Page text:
CKCalendar: an iOS calendar with dead simple customization

July 13, 2012 | Jason Kozemczak

I released my first stab at a calendar widget; it’s available on github. The widget is built to work well on iPhone and iPad. On iPhone, the calendar could be presented modally as a date picker for example. A use case on the iPhone might be to host the calendar in a UIPopoverViewController to use as a date picker. The calendar might also be useful as an on-screen widget on an iPad.

Here’s a quick screenshot with the out-of-the-box styling (note that the previous/next month buttons are awaiting styling):

CKCalendar iOS calendar with default styling

Credit goes to my coworker John Anderson for the default theme. Thanks John!

Future plans include further customization of the control, as well as pre-built UIPopoverViewController for iPad apps to easily integrate the tool. Currently, the next/back buttons need some additional work, but I should have that cleaned up by the weekend.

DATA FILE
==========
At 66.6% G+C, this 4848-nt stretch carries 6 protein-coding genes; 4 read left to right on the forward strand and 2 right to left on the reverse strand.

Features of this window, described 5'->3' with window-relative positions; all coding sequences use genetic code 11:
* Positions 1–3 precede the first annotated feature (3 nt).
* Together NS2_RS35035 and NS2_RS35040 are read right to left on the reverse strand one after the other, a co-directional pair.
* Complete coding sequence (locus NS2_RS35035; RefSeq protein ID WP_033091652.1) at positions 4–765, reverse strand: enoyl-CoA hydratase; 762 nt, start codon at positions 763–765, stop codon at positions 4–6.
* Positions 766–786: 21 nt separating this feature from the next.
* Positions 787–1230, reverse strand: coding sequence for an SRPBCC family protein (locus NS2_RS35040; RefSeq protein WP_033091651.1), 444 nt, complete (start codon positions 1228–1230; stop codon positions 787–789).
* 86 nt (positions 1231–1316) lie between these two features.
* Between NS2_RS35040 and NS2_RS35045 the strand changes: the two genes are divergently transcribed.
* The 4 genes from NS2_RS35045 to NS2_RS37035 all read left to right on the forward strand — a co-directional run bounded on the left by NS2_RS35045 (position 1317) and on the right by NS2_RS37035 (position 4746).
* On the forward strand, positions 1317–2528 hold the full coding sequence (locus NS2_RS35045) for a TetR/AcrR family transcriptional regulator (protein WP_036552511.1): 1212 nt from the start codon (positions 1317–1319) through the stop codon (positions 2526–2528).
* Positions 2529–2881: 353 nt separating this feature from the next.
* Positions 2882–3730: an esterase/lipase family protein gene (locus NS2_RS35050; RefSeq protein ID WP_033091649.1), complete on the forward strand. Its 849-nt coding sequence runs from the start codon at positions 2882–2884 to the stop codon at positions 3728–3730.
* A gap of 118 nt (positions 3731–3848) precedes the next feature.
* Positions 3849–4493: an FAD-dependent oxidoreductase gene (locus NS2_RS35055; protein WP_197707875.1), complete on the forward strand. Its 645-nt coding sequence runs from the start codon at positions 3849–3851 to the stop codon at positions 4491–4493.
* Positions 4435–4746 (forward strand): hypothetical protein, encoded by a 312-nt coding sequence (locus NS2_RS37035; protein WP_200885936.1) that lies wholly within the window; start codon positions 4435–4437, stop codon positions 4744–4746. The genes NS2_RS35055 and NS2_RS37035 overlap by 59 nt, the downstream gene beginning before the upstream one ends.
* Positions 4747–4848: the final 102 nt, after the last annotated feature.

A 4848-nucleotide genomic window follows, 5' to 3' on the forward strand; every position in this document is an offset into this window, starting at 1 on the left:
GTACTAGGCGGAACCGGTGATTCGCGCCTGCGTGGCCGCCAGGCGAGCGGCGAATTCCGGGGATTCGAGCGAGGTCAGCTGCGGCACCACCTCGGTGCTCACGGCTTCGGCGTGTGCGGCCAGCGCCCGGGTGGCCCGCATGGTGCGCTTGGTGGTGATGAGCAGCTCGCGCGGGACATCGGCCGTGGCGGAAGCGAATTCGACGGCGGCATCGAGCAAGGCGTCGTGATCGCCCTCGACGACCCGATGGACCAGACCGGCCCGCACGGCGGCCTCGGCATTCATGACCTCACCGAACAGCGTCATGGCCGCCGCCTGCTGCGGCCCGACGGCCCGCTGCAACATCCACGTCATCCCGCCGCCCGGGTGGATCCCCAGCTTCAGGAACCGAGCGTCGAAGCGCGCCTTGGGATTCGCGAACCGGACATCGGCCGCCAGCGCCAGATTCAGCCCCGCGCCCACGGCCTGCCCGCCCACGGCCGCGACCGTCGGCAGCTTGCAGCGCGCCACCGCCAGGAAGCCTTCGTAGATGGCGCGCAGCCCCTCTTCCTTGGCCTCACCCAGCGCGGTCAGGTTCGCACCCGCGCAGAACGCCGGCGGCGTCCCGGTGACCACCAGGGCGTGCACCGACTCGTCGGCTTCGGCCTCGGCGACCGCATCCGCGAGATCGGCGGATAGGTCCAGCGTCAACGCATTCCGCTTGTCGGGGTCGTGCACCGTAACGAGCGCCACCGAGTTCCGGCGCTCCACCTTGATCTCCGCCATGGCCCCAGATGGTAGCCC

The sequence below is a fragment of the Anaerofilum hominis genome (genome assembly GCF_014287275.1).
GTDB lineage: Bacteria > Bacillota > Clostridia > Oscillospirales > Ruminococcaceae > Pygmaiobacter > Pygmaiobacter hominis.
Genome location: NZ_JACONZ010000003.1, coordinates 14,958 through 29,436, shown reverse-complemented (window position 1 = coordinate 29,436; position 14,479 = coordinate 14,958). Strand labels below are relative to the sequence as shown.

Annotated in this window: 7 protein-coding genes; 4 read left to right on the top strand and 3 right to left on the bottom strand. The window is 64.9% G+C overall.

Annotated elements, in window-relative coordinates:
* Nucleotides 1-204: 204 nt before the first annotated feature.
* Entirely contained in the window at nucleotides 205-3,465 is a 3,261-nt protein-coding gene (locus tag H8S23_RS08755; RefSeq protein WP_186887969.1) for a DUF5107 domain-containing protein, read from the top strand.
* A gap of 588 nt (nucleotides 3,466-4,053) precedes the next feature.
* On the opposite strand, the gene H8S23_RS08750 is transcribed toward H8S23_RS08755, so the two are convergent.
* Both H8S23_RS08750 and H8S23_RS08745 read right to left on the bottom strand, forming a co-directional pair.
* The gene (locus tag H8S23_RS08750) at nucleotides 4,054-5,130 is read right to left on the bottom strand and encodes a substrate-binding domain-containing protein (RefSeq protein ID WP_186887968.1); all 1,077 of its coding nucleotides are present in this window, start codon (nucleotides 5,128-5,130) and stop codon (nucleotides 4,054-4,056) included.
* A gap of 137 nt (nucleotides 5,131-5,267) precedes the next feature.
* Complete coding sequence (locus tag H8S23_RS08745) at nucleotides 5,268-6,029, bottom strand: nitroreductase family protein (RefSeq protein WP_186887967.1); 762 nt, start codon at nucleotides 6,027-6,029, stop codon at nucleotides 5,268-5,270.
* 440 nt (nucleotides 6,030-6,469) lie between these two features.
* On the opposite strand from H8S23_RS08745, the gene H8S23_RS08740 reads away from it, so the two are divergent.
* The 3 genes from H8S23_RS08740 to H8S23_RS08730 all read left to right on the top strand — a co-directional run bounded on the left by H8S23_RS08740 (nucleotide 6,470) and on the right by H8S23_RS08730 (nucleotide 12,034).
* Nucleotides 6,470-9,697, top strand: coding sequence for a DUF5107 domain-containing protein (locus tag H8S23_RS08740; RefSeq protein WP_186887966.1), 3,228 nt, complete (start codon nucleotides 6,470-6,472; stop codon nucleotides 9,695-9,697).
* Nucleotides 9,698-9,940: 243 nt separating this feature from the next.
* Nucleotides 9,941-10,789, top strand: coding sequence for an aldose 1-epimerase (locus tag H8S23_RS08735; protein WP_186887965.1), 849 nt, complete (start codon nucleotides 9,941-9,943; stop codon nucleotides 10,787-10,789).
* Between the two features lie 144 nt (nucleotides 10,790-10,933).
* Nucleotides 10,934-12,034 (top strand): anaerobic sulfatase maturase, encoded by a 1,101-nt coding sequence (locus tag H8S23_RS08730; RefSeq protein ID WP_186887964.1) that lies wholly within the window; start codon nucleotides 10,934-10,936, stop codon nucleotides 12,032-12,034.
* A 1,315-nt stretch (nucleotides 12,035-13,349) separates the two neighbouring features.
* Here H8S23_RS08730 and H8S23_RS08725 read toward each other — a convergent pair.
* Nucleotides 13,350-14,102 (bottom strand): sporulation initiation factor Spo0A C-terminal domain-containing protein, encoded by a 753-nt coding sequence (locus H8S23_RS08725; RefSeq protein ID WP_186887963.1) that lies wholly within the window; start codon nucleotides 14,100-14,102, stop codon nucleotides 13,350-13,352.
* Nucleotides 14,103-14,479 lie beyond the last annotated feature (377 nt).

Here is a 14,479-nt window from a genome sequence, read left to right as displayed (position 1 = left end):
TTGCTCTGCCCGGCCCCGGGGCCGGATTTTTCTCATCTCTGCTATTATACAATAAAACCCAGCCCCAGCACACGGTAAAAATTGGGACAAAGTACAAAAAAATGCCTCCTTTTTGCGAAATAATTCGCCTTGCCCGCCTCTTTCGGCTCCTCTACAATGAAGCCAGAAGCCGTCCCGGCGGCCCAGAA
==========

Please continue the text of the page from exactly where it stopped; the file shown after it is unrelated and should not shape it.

The control is licensed as MIT (with attribution), so feel free to use however you see fit. I welcome link-backs as a sign of appreciation! Enjoy!

Get the CKCalendar iOS control on Github.

There are numerous conditions such as cancer which have no cure. It isn’t tough for immigrants to buy medicines online. How it is possible? You can purchase preparation to treat chronic treatment of the symptoms of osteoarthritis or muscle rigidity. There are various other medicaments. What about levitra cost and how much does levitra cost? What do you already know about http://cialis-vs-viagra.biz/why-order-viagra-online-the-perks-of-internet-shopping-for-meds.html? (Read more cost of levitra). Currently ten percent of men aged 40 to 70 were have trouble keeping an erection during sex. It affects men in all parts of the world. Generally, having trouble getting an erection can be knotty. All kinds of drugs, from those that are elaborate “all natural” to those that are chemically produced in a laboratory, carry some kind of aftereffects. Along with their useful effects, most drugs, notwithstanding, can cause dangerous side effects although usually not everyone experiences them. Online physician services are the only safe variation if you are going to purchase drugs, like Levitra, online.